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The Batman
蝙蝠侠

Format(s) Available
DIGITAL
IMAX
ATMOS
D-BOX
Opening Date
03 Mar 2022
Rating
PG13 Some Violence & Drug References
些许暴力画面及部分内容涉及毒品
Runtime
176 mins
Language
English with Chinese subtitles
Genre
Action, Thriller
Director
Matt Reeves
Cast
Robert Pattinson, Zoë Kravitz, Paul Dano, Jeffrey Wright, John Turturro, Peter Sarsgaard, Jayme Lawson, Andy Serkis, Colin Farrell
Synopsis
Two years of stalking the streets as the Batman (Robert Pattinson), striking fear into the hearts of criminals, has led Bruce Wayne deep into the shadows of Gotham City.  With only a few trusted allies—Alfred Pennyworth (Andy Serkis), Lt. James Gordon (Jeffrey Wright)—amongst the city’s corrupt network of officials and high-profile figures, the lone vigilante has established himself as the sole embodiment of vengeance amongst his fellow citizens.
Reviews
By InCinemas  03 Mar 2022
The dark knight returns to revolutionize superhero films once again.
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Dark and gritty, just like fans of the Caped Crusader are most familiar with. Matt Reeves’ The Batman is not your everyday superhero film. It has more common ground with films like David Fincher's Zodiac (2007) or Se7en (1995) than what the DCEU or MCU has been churning out in the past decade. You could strip away its superhero elements and it would make a great procedural thriller.

But that’s not to say The Batman is not worthy of being called a superhero film. Right at the core of its film is the titular Bat, not Bruce Wayne, but Batman. The film is set in his second year of fighting crime that sees him uncovering corruption in Gotham City while pursuing the Riddler, a serial killer who targets Gotham's elite.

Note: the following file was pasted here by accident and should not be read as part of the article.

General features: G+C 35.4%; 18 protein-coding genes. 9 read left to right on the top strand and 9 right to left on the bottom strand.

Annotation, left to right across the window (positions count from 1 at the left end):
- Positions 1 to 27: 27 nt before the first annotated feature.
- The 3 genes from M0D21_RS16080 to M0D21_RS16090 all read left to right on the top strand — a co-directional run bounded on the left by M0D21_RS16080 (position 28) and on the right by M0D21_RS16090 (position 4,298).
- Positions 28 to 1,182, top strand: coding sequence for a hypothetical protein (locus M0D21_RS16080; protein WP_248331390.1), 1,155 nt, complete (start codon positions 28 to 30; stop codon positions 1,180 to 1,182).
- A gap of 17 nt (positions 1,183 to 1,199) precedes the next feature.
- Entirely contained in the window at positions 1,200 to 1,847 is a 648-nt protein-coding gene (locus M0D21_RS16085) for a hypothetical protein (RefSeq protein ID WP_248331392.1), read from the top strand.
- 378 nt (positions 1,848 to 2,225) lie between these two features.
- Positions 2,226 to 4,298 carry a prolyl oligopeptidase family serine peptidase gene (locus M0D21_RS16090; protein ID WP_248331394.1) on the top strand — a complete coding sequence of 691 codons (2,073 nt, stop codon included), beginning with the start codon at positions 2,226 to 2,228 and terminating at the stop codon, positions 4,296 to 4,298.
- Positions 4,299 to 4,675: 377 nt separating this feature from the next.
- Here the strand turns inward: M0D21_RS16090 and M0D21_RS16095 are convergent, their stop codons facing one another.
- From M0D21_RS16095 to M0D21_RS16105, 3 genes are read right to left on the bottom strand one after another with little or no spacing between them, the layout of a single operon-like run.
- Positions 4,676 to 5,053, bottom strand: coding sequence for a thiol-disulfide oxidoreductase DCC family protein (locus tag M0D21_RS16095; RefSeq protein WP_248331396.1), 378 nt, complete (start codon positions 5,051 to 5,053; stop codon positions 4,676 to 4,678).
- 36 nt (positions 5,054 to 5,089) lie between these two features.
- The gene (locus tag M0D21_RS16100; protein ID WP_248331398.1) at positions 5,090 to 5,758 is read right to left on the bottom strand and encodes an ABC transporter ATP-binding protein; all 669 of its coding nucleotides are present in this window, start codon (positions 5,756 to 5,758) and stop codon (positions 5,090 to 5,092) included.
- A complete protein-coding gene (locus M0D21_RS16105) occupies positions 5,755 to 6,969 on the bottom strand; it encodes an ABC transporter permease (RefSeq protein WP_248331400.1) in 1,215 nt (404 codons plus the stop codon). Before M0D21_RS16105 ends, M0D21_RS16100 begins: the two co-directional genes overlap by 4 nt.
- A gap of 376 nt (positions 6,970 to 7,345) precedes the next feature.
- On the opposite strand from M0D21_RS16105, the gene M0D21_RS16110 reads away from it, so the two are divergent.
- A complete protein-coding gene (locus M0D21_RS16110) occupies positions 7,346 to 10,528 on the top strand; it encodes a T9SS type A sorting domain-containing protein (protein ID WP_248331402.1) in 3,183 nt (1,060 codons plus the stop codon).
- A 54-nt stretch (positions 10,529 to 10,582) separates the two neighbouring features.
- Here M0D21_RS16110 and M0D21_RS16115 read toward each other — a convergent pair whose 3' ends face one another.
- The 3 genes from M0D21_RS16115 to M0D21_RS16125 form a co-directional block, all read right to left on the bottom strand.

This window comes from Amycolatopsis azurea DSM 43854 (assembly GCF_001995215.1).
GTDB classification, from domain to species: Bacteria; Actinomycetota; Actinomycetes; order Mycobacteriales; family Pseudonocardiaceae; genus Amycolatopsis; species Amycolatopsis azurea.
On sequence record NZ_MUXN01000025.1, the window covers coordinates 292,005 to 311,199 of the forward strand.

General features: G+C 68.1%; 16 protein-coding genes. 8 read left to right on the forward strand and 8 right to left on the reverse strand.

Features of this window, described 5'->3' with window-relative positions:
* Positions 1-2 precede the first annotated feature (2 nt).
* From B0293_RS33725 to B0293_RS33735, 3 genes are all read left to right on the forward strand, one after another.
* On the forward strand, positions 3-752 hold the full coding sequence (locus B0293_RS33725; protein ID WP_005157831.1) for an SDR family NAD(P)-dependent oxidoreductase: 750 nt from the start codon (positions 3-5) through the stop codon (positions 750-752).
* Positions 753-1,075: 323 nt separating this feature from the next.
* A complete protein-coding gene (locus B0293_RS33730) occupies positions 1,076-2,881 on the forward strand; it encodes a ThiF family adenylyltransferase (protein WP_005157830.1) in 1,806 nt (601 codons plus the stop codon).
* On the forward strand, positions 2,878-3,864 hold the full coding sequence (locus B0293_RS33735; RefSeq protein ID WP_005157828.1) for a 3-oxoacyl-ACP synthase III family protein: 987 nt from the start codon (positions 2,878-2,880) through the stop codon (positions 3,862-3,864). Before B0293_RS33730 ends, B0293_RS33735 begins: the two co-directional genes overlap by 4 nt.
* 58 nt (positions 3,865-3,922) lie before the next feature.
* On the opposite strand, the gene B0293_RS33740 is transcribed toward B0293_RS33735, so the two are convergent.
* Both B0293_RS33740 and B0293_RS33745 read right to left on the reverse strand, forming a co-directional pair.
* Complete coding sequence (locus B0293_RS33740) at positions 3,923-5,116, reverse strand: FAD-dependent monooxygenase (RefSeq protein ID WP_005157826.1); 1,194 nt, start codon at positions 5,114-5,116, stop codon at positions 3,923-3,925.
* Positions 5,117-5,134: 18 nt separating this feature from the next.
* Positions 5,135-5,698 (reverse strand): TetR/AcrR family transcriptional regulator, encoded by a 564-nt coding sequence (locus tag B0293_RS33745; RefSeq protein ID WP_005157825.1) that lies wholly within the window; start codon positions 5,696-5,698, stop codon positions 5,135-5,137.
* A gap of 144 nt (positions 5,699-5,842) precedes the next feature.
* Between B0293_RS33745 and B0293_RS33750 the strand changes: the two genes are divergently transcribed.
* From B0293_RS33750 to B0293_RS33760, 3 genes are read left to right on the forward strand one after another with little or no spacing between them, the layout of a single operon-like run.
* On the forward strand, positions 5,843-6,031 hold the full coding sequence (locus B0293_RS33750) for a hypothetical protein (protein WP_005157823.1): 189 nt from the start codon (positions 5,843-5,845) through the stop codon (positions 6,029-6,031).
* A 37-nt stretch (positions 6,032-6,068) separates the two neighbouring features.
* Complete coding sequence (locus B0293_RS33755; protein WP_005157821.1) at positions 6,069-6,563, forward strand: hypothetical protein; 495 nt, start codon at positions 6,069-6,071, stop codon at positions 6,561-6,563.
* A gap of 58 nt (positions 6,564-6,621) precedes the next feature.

Robert Pattinson’s Bruce looks like an emo teen who listens to My Chemical Romance on repeat but it's his discomfort in this skin that plays so well into his portrayal of his crime-fighting alter ego. We all know Bruce is more comfortable being Batman than Bruce Wayne but never has it been so desperately apparent until now. 

I admit, I had my doubts about Pattinson playing Batman. But having seen what he’d done with the character in this film, he is easily one of the top 2 best live-action Batmen in my books. Batman is a man of few words and Pattinson aced the subtlety not only with his calm and commanding voice but also through his mannerisms and facial expressions. He could give Tom Hardy a run for his money with all that eye-acting.

And as all superhero films go, their true success is not without a worthy adversary. Paul Dano’s on-screen presence as the Riddler may not be as buzzworthy as Heath Ledger’s Joker but he is the perfect opponent for the world's greatest detective in his sophomore year. When the Riddler is finally unmasked, we see a truly terrifying unhinged villain – a testament to Dano's commitment to the role.

It is also worth mentioning that the rest of the cast were a perfect fit – an unrecognisable Colin Farrell as the Penguin, John Turturro as Carmine Falcone, Jeffrey Wright as James Gordon, a faultless Zoe Kravitz as Selina Kyle and last but not least Andy Serkis’ Alfred that we don’t get enough of. 

Say what you will about the film's long runtime but I personally enjoyed it as it allowed for character development and screen-time. Every one of the 176 minutes is either a visual delight, engaging aural experience, or a combination of both. Michael Giacchino’s beautifully haunting score is a core contributor in shaping the film, accompanied by some of the best cinematography you’ll ever see in a superhero film – thanks to Dune's Greig Fraser.

It may not be for everyone but Matt Reeves’ The Batman has found itself a deserving place as one of the greatest superhero films to date.
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Trailers / Videos
The Bat and The Cat Trailer
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